A reflective moment that simply took my breath away in the Pacific Spirit Park today.
I posted this photograph six years ago today in response to The Weekly Photo Challenge that so many of us used to be part of. Given how we are all supporting each other in the blogosphere, the world’s safest place to practice social distancing during these challenging times, my thanks today are for all the heroes and heroines working so hard to save us all.
The photo was taken early one summer’s evening from the Youth Hostel in Cortona, Italy and shows the bells of the Chiesa del Torreone reflected in our bedroom window with Lake Trasimeno seen shimmering in the distance; a moment of pure magic.
My little watercolour shows reflections in the window of another Italian youth hostel in Finale Ligure, the magnificent Castello Vuillerman, recorded in my Journal on July 2, 1999. We’ll never forget climbing the more than three hundred steps, with packs on our backs, to the Castello where the view of the city, seen in this window reflection, was well worth the climb.
I hope this raises your spirits just a little. Be well and stay safe.
Timing is everything with this Kitsilano Beach moment in Vancouver.
Over the last few days the events around the world have seemed so apocalyptic that I felt a need to express the emotion that I know we all must feel as we look at images of agony, despair, sadness and grief every day.
My initial response to this week’s Weekly Photo Challenge: Containers was meant to be amusing and light-hearted. A shredded piece of paper “O help” is prominent amongst thousands of similarly shredded pieces lying within the shredder; a simple straight forward technically successful photographic image.
However it was only when I re-posted it as a monochrome image for Leanne Cole’s weekly gallery Monochrome Madness that I started to see it in a completely different light, as something much more than just an amusing photo. It became a photographic metaphor for a sense helplessness, a real cry for help to stop the madness.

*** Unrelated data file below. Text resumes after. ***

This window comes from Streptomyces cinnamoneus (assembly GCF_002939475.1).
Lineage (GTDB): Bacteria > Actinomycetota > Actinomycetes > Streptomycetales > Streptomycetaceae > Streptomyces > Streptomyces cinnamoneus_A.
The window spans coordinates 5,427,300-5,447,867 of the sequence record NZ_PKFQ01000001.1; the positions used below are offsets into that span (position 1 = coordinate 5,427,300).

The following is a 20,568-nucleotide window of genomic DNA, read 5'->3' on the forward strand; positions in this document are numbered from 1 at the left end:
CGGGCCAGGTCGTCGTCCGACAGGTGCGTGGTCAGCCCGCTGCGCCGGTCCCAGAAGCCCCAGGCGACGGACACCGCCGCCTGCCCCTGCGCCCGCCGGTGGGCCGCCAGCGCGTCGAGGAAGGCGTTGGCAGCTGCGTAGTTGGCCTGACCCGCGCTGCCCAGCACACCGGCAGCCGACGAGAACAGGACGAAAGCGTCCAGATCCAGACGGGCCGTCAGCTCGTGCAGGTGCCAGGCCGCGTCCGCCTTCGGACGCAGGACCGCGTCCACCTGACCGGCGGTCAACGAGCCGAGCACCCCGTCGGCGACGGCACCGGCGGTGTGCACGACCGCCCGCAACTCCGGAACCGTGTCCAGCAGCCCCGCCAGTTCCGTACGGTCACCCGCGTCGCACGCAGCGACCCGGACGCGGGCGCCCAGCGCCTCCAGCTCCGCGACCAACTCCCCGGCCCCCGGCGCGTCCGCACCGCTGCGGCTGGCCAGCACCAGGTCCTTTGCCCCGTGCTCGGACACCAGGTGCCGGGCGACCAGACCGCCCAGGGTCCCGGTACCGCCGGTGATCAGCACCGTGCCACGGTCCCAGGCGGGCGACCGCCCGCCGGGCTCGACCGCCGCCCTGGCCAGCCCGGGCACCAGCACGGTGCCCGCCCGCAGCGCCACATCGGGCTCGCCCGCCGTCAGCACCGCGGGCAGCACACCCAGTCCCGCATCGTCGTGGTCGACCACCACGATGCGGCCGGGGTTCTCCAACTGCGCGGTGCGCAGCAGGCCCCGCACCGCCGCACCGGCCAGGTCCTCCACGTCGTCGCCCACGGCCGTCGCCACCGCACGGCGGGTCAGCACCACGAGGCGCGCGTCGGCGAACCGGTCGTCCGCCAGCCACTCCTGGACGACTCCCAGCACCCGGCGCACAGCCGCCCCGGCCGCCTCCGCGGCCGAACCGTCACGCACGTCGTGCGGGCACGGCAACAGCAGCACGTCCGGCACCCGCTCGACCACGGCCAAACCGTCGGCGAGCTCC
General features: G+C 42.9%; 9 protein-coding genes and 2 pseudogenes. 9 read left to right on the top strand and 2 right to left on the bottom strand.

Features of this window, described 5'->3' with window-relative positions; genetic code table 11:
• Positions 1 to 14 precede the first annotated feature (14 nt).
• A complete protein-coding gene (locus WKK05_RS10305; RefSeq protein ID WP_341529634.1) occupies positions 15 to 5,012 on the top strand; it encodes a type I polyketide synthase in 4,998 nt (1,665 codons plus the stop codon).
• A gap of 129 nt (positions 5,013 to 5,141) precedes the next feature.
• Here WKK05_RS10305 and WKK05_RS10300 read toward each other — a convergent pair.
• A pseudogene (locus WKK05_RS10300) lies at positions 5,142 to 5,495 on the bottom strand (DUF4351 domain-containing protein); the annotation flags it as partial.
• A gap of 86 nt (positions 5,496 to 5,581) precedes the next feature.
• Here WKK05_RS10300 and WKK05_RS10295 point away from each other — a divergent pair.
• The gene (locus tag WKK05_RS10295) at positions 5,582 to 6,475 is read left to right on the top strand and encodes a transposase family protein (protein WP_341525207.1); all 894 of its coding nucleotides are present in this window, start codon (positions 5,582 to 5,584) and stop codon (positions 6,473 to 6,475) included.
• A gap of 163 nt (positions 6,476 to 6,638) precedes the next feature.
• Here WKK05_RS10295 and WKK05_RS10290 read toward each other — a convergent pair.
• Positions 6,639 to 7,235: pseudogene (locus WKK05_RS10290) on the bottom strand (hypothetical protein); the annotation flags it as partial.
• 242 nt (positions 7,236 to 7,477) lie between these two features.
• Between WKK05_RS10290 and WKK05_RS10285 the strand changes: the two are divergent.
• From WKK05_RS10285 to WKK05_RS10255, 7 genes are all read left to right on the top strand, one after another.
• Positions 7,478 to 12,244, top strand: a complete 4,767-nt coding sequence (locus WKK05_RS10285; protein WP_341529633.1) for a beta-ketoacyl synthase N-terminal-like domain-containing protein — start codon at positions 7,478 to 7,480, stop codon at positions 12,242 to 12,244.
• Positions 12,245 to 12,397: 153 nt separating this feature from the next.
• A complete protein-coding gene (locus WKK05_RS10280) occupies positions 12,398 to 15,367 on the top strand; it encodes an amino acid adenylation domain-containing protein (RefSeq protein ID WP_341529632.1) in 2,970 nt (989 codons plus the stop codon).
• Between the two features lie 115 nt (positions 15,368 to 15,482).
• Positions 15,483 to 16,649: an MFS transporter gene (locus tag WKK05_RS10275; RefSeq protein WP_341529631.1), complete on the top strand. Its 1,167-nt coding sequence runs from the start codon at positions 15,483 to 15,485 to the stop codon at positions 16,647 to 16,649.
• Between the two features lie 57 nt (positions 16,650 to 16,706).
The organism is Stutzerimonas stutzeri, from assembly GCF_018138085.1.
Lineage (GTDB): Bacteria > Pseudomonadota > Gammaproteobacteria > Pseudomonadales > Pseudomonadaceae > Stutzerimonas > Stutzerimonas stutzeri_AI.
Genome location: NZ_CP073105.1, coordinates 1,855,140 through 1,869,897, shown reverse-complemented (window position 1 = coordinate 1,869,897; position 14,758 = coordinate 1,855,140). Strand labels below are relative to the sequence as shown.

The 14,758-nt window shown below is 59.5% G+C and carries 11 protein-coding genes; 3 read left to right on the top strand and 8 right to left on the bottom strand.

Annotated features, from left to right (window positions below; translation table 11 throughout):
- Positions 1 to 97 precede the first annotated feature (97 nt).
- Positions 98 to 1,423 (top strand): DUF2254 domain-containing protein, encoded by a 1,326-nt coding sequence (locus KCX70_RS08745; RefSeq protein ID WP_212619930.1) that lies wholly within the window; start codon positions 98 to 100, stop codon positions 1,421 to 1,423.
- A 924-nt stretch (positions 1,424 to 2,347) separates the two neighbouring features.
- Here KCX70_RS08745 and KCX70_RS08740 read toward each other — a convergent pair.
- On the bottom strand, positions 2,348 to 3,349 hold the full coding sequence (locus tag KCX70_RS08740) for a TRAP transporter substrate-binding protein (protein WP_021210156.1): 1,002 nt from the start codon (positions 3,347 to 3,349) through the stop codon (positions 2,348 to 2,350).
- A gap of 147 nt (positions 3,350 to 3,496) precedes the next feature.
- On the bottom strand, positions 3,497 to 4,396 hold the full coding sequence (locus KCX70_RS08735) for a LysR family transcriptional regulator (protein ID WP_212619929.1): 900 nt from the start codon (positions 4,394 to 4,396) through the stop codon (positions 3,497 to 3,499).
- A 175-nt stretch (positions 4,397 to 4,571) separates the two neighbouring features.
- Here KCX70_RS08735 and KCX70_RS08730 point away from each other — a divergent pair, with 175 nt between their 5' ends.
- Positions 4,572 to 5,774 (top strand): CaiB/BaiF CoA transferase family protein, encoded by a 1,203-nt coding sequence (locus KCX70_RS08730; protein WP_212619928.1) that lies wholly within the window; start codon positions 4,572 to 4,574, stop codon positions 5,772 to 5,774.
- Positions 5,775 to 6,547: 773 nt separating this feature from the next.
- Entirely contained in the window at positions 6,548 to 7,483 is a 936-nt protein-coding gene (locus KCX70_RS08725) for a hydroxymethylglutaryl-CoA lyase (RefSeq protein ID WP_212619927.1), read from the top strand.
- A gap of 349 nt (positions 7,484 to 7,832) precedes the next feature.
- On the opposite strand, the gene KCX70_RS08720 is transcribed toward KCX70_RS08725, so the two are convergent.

The second photograph I posted for the Photo Challenge was a peaceful-looking view of container ships in English Bay Vancouver viewed from a trouble-free beach. What could be more peaceful? But with today’s re-edited photograph of those ships waiting in the Bay the view is much more foreboding.
I know this post is unusually dark for me, but sometimes there is a need to make an honest statement expressing how we really feel. Today, as I reflected on all the the sadness in the Netherlands, Malaysia, the Ukraine, the Middle East, Nigeria, Taiwan, South Korea, Thailand, Australia, Britain, Canada, the United States and all the other places in our world where there is so much grief and loss, it seemed this was a day for honesty.
But I will end on a note of hope, a musical note, the prelude from Bach’s first cello suite play by the great humanitarian Pablo Casals. It is always darkest before the light, and tomorrow it will be lighter I promise, but today for me is a day for reflection and sorrow as I send my deepest sympathy to all those who have lost their loved ones wherever you may be.
A minor blogging celebration this week with over 200 fellow bloggers now following thechangingpalette. By way of a thankyou to you all I thought I would re-post, as a final submission to this weeks Weekly Photo Challenge, my most favored photo since I started blogging last May. It was taken early one summer’s evening from the Youth Hostel in Cortona, Italy and shows the bells of the Chiesa del Torreone reflected in our bedroom window with Lake Trasimeno seen shimmering in the distance; a moment of pure magic.
This is also a moment to reflect on all the encouragement, support and inspiration that is to be found in the blogosphere and to which you all contribute in your own brilliant and unique ways. Thanks again for making this journey such an enjoyable and enriching one.